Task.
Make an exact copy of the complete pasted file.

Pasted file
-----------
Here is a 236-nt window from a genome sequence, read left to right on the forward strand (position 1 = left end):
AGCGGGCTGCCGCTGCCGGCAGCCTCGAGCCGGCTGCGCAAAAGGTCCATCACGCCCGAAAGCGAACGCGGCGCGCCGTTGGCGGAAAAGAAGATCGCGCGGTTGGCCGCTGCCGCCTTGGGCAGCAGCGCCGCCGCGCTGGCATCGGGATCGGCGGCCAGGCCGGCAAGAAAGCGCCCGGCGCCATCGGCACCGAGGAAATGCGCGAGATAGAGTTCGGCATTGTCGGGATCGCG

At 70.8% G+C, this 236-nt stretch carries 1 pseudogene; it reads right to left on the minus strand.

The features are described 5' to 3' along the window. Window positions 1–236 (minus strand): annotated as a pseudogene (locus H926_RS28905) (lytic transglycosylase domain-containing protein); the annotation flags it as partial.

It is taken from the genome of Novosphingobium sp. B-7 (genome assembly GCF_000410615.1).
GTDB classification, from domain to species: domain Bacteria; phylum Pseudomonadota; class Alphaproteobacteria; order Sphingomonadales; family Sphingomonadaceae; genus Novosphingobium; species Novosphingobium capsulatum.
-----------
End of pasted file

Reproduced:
Here is a 236-nt window from a genome sequence, read left to right on the forward strand (position 1 = left end):
AGCGGGCTGCCGCTGCCGGCAGCCTCGAGCCGGCTGCGCAAAAGGTCCATCACGCCCGAAAGCGAACGCGGCGCGCCGTTGGCGGAAAAGAAGATCGCGCGGTTGGCCGCTGCCGCCTTGGGCAGCAGCGCCGCCGCGCTGGCATCGGGATCGGCGGCCAGGCCGGCAAGAAAGCGCCCGGCGCCATCGGCACCGAGGAAATGCGCGAGATAGAGTTCGGCATTGTCGGGATCGCG

At 70.8% G+C, this 236-nt stretch carries 1 pseudogene; it reads right to left on the minus strand.

The features are described 5' to 3' along the window. Window positions 1–236 (minus strand): annotated as a pseudogene (locus H926_RS28905) (lytic transglycosylase domain-containing protein); the annotation flags it as partial.

It is taken from the genome of Novosphingobium sp. B-7 (genome assembly GCF_000410615.1).
GTDB classification, from domain to species: domain Bacteria; phylum Pseudomonadota; class Alphaproteobacteria; order Sphingomonadales; family Sphingomonadaceae; genus Novosphingobium; species Novosphingobium capsulatum.